South Carolina Drought News Release
South Carolina Department of Natural Resources
Land, Water and Conservation Division
South Carolina Drought Response Program
Department of Natural Resources News (803) 734-4133
April 20, 1999
South Carolina Department of Natural Resources Declares a Drought for
Under the authority of the S.C. Drought Response Act of 1985, the South
Carolina Department of Natural Resources has issued an incipient drought declaration for
the entire state. An incipient drought, the first of four levels of drought (incipient,
moderate, severe and extreme) defined in the legislation, increases DNR's monitoring
activities of drought - related variables such as temperature, precipitation, evaporation,
runoff, streamflow, groundwater and reservoir levels, soil moisture and other drought data.
DNR's State Climatology Office has been analyzing the abnormally dry
weather across South Carolina since early 1999. State Climatologist Dr. Michael Helfert
says, "The drier than normal conditions in the
Southeast are associated with the long decay time of the abnormally cool sea surface
temperatures in the Equatorial Pacific."
The statewide average rainfall since January 1st has totaled 11.92 inches,
which is 80% of normal. This number is not representative of all locations with many sites
throughout the state receiving only 65% of normal rainfall since January 1st.
Weekly Total (Inches)
Thus far, the most significant impact has been increased wildfire
activity. The S.C. Forestry Commission issued a Red Flag
Fire Alert for most of South Carolina on Saturday, April 17th. The Alert covers all
counties except Aiken, Allendale, and Barnwell. Forestry Commission authorities say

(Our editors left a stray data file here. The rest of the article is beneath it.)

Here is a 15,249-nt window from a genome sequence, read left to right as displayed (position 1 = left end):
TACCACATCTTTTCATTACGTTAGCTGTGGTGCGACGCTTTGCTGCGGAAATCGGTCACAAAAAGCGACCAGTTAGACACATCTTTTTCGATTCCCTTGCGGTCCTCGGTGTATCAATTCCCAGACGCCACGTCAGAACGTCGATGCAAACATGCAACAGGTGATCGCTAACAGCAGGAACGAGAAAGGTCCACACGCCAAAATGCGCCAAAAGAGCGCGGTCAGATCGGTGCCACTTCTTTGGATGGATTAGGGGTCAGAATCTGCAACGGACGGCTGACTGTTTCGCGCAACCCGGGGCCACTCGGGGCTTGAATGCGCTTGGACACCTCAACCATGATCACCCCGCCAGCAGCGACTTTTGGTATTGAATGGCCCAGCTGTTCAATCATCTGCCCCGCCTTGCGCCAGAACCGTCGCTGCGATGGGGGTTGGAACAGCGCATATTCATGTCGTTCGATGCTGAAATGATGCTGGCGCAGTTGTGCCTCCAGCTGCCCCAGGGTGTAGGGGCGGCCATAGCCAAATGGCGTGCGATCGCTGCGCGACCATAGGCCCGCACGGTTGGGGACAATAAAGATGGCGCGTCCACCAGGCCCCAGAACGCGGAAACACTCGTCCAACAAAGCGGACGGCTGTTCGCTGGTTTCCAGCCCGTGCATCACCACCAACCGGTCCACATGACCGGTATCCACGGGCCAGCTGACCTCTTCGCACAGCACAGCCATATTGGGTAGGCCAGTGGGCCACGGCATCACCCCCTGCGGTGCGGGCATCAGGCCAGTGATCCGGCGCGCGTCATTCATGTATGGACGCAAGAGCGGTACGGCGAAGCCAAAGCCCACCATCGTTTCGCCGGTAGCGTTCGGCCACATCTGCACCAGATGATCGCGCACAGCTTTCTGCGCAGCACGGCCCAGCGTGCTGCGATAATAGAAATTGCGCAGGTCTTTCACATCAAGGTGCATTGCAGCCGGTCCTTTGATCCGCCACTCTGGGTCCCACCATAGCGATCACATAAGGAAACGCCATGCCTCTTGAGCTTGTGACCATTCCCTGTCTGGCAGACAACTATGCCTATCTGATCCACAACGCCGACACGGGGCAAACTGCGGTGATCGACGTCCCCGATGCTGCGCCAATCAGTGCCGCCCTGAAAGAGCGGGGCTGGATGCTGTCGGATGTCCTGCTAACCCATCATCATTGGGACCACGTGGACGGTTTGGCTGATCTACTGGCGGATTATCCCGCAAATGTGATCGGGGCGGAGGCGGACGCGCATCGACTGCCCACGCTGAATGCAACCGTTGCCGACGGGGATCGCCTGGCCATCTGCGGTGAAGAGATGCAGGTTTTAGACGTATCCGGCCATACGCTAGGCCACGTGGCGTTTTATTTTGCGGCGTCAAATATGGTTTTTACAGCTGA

"low humidities and stiff winds are increasing wildfire danger." Any burning
that is attempted should be done with extreme caution.
The concern for agriculture is increasing rapidly with more rain needed
for germination and development. The South Carolina Agricultural Statistics Service
reports that to date soil moisture ratings are 5% short, 39% very short, 56% adequate.
According to the National Weather Service, a break in the dry pattern is
not expected through the 6 to 10 day forecast period. The long range forecast by the
Climate Prediction Center is for drier than normal conditions through May. Some models
suggest the drier than normal conditions may persist through July.
The state's larger streams,
except in the north central and southern portions of the state, have near normal
streamflows. Streamflows in these regions are much below normal. Flows of smaller local
streams are low. Dr. Bud Badr, DNR hydrologist reports, "Lake levels statewide are
lower than normal for this time of year, but they are above the first level of
To assist in monitoring drought conditions, DNR has developed a South
Carolina Drought Information Center home page that may be accessed on the Internet.
Updated information on rainfall, temperature, soil moisture, river and stream flows,
reservoir and groundwater levels, wildfire potential, various crop growth indices and
other drought related
information can be accessed via the Internet.
The department is working with other state agencies that are also
monitoring drought impacts upon the state's natural resources. Should conditions worsen,
DNR will publish appropriate notices in the affected areas.
Find out more about the State Climatology Office at http://www.dnr.sc.gov/climate/sco/ or by calling (803) 734-9100.